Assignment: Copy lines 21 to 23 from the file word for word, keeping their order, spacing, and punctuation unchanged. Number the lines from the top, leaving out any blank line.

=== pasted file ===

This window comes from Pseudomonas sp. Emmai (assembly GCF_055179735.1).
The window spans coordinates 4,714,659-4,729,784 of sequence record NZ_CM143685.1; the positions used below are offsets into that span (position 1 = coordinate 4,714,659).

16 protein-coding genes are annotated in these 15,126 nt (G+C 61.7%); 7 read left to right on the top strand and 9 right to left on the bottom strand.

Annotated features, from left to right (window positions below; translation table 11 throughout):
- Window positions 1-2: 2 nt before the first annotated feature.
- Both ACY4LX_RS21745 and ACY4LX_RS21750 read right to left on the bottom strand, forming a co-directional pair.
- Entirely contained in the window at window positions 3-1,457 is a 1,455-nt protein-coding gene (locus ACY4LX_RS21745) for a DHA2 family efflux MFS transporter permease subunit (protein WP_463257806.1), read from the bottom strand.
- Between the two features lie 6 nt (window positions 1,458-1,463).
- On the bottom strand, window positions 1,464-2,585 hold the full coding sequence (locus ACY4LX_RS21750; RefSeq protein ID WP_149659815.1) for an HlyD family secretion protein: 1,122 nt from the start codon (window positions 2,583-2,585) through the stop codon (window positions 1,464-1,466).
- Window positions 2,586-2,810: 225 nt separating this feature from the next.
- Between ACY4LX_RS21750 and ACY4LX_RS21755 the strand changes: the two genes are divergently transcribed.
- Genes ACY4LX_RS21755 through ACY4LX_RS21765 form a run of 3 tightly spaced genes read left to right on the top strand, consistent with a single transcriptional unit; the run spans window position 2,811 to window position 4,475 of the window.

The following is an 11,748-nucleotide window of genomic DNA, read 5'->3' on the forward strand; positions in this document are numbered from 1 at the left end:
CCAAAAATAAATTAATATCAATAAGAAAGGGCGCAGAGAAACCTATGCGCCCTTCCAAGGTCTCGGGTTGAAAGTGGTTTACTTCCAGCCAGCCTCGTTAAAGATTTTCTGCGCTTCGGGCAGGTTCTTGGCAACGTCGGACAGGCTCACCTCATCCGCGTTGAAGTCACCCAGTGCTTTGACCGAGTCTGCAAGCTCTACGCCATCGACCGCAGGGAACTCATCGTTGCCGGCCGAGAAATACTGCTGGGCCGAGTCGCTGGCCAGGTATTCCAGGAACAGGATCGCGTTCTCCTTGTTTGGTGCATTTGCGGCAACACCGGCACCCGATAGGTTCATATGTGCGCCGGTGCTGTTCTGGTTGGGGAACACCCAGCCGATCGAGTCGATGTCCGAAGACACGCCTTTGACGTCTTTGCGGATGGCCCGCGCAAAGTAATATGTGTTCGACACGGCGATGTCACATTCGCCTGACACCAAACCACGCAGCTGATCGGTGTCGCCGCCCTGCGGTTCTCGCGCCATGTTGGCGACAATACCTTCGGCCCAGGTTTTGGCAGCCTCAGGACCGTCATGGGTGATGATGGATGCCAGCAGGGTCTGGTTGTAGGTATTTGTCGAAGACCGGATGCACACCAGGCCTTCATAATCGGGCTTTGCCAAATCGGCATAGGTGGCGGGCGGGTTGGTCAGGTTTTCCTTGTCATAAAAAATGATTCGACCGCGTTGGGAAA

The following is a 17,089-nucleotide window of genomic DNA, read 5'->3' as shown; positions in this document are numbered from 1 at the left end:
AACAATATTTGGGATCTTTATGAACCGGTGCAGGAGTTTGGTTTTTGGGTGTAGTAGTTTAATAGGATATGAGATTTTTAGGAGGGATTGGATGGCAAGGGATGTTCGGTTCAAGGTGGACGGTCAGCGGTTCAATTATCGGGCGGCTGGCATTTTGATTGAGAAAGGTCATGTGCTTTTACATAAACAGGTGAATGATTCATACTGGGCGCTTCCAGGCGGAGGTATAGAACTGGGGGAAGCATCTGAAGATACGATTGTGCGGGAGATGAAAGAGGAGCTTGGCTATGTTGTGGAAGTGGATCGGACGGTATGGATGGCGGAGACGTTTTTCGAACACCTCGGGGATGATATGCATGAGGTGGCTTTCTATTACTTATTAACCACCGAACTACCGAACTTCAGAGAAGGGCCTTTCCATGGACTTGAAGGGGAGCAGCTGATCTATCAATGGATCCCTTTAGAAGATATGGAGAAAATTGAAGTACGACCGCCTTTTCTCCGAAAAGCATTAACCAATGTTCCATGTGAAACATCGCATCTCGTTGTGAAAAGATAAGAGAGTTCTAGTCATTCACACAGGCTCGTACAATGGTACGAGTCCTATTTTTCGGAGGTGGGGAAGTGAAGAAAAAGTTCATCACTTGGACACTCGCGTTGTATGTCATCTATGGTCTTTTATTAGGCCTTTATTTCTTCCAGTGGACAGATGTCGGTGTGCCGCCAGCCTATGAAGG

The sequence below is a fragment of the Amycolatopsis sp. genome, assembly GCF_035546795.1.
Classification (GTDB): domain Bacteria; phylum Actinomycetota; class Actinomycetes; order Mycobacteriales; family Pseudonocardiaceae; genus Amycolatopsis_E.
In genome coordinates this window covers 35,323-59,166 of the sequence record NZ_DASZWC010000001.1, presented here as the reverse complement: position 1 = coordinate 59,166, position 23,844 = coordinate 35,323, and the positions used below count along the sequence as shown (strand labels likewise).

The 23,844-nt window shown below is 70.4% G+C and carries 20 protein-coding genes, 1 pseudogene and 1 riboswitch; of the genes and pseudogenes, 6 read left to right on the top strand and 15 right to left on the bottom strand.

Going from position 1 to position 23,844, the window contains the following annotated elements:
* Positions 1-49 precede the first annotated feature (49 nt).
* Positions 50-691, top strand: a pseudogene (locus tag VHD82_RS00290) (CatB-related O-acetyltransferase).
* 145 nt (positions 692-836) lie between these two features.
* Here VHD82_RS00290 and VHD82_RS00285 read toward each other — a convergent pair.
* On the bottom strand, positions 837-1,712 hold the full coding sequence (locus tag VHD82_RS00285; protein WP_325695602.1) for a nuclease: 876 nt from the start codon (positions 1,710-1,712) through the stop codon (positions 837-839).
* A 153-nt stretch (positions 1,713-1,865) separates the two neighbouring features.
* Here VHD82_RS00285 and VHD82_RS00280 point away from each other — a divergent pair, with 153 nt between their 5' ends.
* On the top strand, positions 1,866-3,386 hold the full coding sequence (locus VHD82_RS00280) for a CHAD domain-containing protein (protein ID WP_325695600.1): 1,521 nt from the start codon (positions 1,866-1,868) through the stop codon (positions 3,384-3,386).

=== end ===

Going from position 1 to position 23,844, the window contains the following annotated elements:
* Positions 1-49 precede the first annotated feature (49 nt).
* Positions 50-691, top strand: a pseudogene (locus tag VHD82_RS00290) (CatB-related O-acetyltransferase).